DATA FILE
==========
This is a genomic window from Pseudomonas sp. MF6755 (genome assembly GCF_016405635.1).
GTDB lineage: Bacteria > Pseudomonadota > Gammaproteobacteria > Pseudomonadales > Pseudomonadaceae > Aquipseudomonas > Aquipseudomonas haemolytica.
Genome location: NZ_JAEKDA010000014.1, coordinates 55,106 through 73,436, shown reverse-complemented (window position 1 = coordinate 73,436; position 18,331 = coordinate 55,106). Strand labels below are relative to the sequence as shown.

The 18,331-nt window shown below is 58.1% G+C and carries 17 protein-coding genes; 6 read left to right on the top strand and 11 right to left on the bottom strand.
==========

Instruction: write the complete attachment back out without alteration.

This is a genomic window from Pseudomonas sp. MF6755 (genome assembly GCF_016405635.1).
GTDB lineage: Bacteria > Pseudomonadota > Gammaproteobacteria > Pseudomonadales > Pseudomonadaceae > Aquipseudomonas > Aquipseudomonas haemolytica.
Genome location: NZ_JAEKDA010000014.1, coordinates 55,106 through 73,436, shown reverse-complemented (window position 1 = coordinate 73,436; position 18,331 = coordinate 55,106). Strand labels below are relative to the sequence as shown.

The 18,331-nt window shown below is 58.1% G+C and carries 17 protein-coding genes; 6 read left to right on the top strand and 11 right to left on the bottom strand.